Arts & Entertainment

Alan Jackson to release bluegrass album

by Bradley Hartsell

Newnan hero Alan Jackson will step away from the demands of commercial country radio to release the aptly titled “Bluegrass Album” on Sept. 23.

According to Jackson’s website, Sammy Shelor, who plays banjo on the new album, says the idea was to produce a back-to-roots bluegrass album that didn’t, in the words of Jackson himself, “sound like all the other bluegrass albums country artists cut in this town.”

Jackson’s debut album, “Here in the Real World,” was released in 1989 and he’s never gone longer than two years in between albums. “The Bluegrass Album” will be released on his own label, Alan’s Country Records, and is the followup to the 2012 release “Thirty Miles West.”

For the majority of his 14 albums thus far, Jackson has kept the same classic sound that made him a country music star back in ‘89. His gift for stompin’ honky tonks and thoughtful ballads made him a megastar in the ‘90s and has given him status as country’s elder statesman in a time when honky-tonk is being marginalized into nostalgia.

And as mainstream country music continues to blur into pop, rap, and rock ‘n roll, Jackson is staying true to himself and finally giving himself over to a project he has been hinting at for years. Shelor indicates that Ronnie Bowman and Marty Raybon are touchstones Jackson hopes to evoke on the new album, both legendary bluegrass figures many fans may have never even heard of.

Despite the enormous success of Jackson simply putting his rhythm and charm to record, the left turn on “The Bluegrass Album” does come with precedence. 2006’s “Red on a Rose” was produced by Alison Krauss and traded in Jackson’s classic honky-tonk shuffle for subdued backroom ballads comprised of almost entirely cover songs. While lacking the pizzazz and country boy fun of other albums, “Red on a Rose” peaked at No. 1 on the country Billboard charts and even earned distinction as the best Jackson album to date by some critics.

After returning to his familiar sound, Jackson is again subverting the trends of his peers by exploring bluegrass in a time it seems a forgotten commodity. The new album, unlike “Red on a Rose,” is made up of mostly original material, and the remaining tracks will include the likes of The Dillards’ “There is a Time,” John Anderson’s “Wild and Blue,” and a ¾-time version of “Blue Moon of Kentucky.”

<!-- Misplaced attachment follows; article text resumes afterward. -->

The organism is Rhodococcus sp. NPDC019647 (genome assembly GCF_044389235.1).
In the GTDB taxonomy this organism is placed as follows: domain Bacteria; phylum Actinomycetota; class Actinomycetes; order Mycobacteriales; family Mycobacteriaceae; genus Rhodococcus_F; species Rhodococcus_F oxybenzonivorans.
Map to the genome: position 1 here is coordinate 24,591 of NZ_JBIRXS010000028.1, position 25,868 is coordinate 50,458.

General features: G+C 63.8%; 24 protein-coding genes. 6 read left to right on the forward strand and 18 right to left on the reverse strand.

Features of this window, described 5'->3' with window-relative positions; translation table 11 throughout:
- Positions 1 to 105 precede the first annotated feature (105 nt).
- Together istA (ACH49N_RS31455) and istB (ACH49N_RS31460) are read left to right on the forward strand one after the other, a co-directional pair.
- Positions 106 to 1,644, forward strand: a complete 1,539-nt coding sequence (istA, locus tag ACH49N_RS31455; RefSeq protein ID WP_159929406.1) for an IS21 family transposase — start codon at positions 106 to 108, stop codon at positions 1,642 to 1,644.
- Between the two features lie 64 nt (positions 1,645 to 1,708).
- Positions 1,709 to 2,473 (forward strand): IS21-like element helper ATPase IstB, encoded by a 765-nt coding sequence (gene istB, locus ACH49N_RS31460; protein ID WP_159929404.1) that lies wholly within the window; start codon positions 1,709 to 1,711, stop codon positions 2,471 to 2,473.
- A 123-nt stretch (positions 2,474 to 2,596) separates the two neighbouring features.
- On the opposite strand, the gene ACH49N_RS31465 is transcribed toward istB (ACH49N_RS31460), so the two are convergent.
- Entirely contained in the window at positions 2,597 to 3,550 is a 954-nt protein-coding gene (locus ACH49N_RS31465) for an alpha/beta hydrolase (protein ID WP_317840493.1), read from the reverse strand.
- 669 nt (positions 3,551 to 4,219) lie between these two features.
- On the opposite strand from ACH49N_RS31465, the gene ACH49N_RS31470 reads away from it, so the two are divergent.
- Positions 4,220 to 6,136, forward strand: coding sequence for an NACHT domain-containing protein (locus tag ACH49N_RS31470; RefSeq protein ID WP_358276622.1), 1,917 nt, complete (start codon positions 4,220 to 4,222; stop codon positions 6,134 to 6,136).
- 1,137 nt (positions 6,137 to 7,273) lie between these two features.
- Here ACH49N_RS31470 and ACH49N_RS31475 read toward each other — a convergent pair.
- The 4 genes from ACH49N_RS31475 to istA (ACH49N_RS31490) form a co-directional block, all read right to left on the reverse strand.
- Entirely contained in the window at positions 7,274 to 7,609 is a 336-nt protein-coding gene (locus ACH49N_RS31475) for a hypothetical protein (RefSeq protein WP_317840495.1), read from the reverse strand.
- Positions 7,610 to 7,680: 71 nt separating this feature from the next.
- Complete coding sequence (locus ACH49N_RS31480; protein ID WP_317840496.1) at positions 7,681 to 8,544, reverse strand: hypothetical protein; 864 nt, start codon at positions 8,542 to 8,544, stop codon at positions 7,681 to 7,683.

Shelor says that the songs are to vary between a healthy mix of “punchy, drivey” songs and ballads, which is sure to come as good news to Jackson fans who still like to dosey doe.

Though country music’s popularity is arguably at an all-time high, thanks to crossover successes like Taylor Swift, Blake Shelton, and newcomer duo Florida Georgia Line, there are many fans who prefer their country music without all the new-age bells and whistles. Alan Jackson has always been a pillar for such fans, and with an old-fashioned bluegrass album on the way, Jackson will once again prove to be a timeless treasure.

Jackson grew up in Newnan. Much of his family still lives here.



More Close Up

Healthy Living

Fundraiser Sunday for Kara Crawford

Editor's note: A previous version of this story incorrectly stated that the event would be held Saturday. Kids for Kara, a fundraiser for 34 ... Read More


Healthy Happenings

Read More


Senior Living

Coweta centers offer activities

Tommy Thompson Senior Center, 29 Hospital Rd. in Newnan, has activities weekdays, Monday through Friday. The center offers lunch for a small ... Read More


Senior Living

Friends group meets monthly at fairgrounds

The Coweta County Senior Friends group offers fellowship, education and entertainment that will help you live a healthier, more fulfilling l ... Read More


New director for Coweta Community Foundation

Coweta Community Foundation has a new director at the helm in 2014. Director Mike McGraw talked about the foundation he now leads at a recen ... Read More

Focus on the Family

Marijuana’s effects too damaging to support legalization

Q: What's wrong with marijuana? Personally, I don't see any reason why it shouldn't be legalized. Jim: Your viewpoint is gaining support, as ... Read More